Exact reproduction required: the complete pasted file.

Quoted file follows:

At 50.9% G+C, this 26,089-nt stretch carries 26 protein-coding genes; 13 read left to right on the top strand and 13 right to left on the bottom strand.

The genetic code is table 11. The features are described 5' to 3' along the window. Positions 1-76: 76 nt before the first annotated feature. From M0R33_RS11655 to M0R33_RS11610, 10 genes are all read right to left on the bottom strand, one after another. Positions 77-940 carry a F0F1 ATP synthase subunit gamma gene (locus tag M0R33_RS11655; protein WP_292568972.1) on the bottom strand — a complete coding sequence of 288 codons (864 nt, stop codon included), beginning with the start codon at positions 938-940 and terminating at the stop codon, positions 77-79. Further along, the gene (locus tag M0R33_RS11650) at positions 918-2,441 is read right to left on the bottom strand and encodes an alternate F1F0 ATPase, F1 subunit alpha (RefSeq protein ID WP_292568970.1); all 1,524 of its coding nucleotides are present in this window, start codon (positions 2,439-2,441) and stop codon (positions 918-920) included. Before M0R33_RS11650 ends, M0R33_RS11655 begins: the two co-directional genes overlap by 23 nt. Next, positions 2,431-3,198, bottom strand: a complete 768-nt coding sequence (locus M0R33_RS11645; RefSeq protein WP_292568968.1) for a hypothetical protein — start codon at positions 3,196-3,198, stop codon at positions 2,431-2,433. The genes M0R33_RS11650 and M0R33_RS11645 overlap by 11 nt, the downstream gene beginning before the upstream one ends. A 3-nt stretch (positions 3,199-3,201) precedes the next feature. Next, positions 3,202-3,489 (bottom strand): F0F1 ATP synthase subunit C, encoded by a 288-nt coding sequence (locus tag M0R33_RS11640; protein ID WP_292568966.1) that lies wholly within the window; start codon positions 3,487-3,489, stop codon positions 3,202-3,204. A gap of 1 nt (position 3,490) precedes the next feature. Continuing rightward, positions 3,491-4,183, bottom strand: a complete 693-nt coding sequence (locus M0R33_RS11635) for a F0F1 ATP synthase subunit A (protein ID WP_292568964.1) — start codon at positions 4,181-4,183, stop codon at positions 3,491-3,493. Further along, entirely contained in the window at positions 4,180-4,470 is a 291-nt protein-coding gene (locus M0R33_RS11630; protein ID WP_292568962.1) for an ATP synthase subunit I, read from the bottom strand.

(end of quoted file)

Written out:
At 50.9% G+C, this 26,089-nt stretch carries 26 protein-coding genes; 13 read left to right on the top strand and 13 right to left on the bottom strand.

The genetic code is table 11. The features are described 5' to 3' along the window. Positions 1-76: 76 nt before the first annotated feature. From M0R33_RS11655 to M0R33_RS11610, 10 genes are all read right to left on the bottom strand, one after another. Positions 77-940 carry a F0F1 ATP synthase subunit gamma gene (locus tag M0R33_RS11655; protein WP_292568972.1) on the bottom strand — a complete coding sequence of 288 codons (864 nt, stop codon included), beginning with the start codon at positions 938-940 and terminating at the stop codon, positions 77-79. Further along, the gene (locus tag M0R33_RS11650) at positions 918-2,441 is read right to left on the bottom strand and encodes an alternate F1F0 ATPase, F1 subunit alpha (RefSeq protein ID WP_292568970.1); all 1,524 of its coding nucleotides are present in this window, start codon (positions 2,439-2,441) and stop codon (positions 918-920) included. Before M0R33_RS11650 ends, M0R33_RS11655 begins: the two co-directional genes overlap by 23 nt. Next, positions 2,431-3,198, bottom strand: a complete 768-nt coding sequence (locus M0R33_RS11645; RefSeq protein WP_292568968.1) for a hypothetical protein — start codon at positions 3,196-3,198, stop codon at positions 2,431-2,433. The genes M0R33_RS11650 and M0R33_RS11645 overlap by 11 nt, the downstream gene beginning before the upstream one ends. A 3-nt stretch (positions 3,199-3,201) precedes the next feature. Next, positions 3,202-3,489 (bottom strand): F0F1 ATP synthase subunit C, encoded by a 288-nt coding sequence (locus tag M0R33_RS11640; protein ID WP_292568966.1) that lies wholly within the window; start codon positions 3,487-3,489, stop codon positions 3,202-3,204. A gap of 1 nt (position 3,490) precedes the next feature. Continuing rightward, positions 3,491-4,183, bottom strand: a complete 693-nt coding sequence (locus M0R33_RS11635) for a F0F1 ATP synthase subunit A (protein ID WP_292568964.1) — start codon at positions 4,181-4,183, stop codon at positions 3,491-3,493. Further along, entirely contained in the window at positions 4,180-4,470 is a 291-nt protein-coding gene (locus M0R33_RS11630; protein ID WP_292568962.1) for an ATP synthase subunit I, read from the bottom strand.